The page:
- A Wayfaring Stranger in the New World: Ernst von Dohnányi’s American Rhapsody
The Hungarian composer—pianist Ernst von Dohnányi (1877–1960, born Dohnányi Ernő) left his home country during World War II, in 1944, and after five years of wandering throughout Europe and South America he finally settled in the United States. As a professor of the Florida State University, Tallahassee, the seventy-two-year-old composer lived a modest and quiet life in his last ten years—a life that was very different from his earlier one, which had been full of fame and power.1 The plunge in status, isolation from international cultural life, defenselessness against the political slanders made against him in the postwar period, and daily difficulties as an émigré all left marks on his creativity.2 A radically different creative environment mostly appears in his single-movement orchestral American Rhapsody (op. 47), which can be assumed to mark an adaptation to his new country and a tribute to it. This is how one earlier analyst, Laura Moore Pruett, interpreted the work even in the title of her study, “Dohnányi’s American Rhapsody, op. 47: An Émigré’s Tribute to the New World,” which served as a starting point for my investigations.3 It may seem surprising that the bibliography of the American Rhapsody is so slight, but it is true for much of the whole Dohnányi-œuvre. It is widely known that his works were quite neglected in Hungary during the first forty years after his death because of the expectations of the [End Page 201] Communist regime (1949–89). Interest in Dohnányi has grown from the late 1990s, which had its political reasons, but systematic research—started simultaneously in Hungary and in the United States—was also prompted by a musicological shift.4 Namely, the problems of Dohnányi-reception could not be narrowed to solely the political: the evaluation of his musical works had some aesthetic dilemmas as well. He proved to be a “conservative” (postromantic) composer, with no inner need to fit either to contemporary compositional trends or to Hungarian national musical idioms of the twentieth century during his long creative path (from the 1890s to his last work in 1959). The motivations of his “belatedness” need further investigations, but it must have had a deep conviction; otherwise he would not have ignored the continuous disapproval of his many critics throughout his life. In this article I would like to interpret the American Rhapsody in the light of the composer’s compositional oeuvre, his conservatism, and to investigate what this work may have to tell us about Dohnányi’s late American period.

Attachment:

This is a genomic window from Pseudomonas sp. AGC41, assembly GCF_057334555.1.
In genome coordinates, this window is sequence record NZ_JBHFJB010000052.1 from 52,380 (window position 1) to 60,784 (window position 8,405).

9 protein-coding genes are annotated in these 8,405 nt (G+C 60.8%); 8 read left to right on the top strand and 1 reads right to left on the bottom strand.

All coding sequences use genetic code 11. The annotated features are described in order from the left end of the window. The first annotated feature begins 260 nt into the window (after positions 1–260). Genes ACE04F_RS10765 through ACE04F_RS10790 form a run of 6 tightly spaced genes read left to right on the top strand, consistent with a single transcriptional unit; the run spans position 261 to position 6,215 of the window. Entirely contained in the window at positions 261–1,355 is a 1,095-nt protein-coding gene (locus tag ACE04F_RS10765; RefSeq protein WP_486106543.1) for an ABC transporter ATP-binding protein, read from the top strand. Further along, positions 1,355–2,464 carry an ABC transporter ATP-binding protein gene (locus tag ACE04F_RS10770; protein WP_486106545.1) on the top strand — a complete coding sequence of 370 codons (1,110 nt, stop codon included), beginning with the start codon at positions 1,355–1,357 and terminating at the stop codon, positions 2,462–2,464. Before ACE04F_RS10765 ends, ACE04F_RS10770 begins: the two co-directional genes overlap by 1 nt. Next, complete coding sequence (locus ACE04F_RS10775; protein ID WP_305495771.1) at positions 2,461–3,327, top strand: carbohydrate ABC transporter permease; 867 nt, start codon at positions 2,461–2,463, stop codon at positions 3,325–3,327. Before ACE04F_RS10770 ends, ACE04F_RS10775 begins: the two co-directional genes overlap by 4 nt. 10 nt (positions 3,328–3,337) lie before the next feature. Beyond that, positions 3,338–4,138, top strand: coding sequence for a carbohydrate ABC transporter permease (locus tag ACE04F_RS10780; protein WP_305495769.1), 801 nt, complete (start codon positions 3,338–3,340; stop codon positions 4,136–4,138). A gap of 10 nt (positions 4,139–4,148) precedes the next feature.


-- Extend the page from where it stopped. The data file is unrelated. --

The American Rhapsody was written for the 150th anniversary of Ohio University, located in Athens, Ohio. Why was a professor from the Florida State University commissioned to write a festive work to celebrate a different university? Actually, Dohnányi was more closely connected with that institute in some aspects than with Florida State. In his American years he had several concert tours throughout the country, and the venues were usually university towns such as Athens.5 He established excellent ties with these smaller towns, where he appeared several times. These may well have been the most decisive bonds of his American years. In Athens there arose almost a cult around Dohnányi and his appearances there. As one music critic put it in 1957:
This reviewer has written so many passages about our perennial and celebrated visitor, Dr. Ernst von Dohnanyi, that to do so again is to revert to a habit. Nevertheless, the annual visit of this world renowned musician to our campus never fails to be of interest, never fails to bring encouragement and renewed enthusiasm to our musical community.6
Indeed, the spring semester of 1957 was already Dohnányi’s tenth season at OU. From 1948, he spent some weeks there every year as a concert pianist/conductor, and he was a uniquely popular visiting professor. He became intimate friends with the OU president John Baker already on his first official visit. Their wives and children became close friends, too, and the Dohn...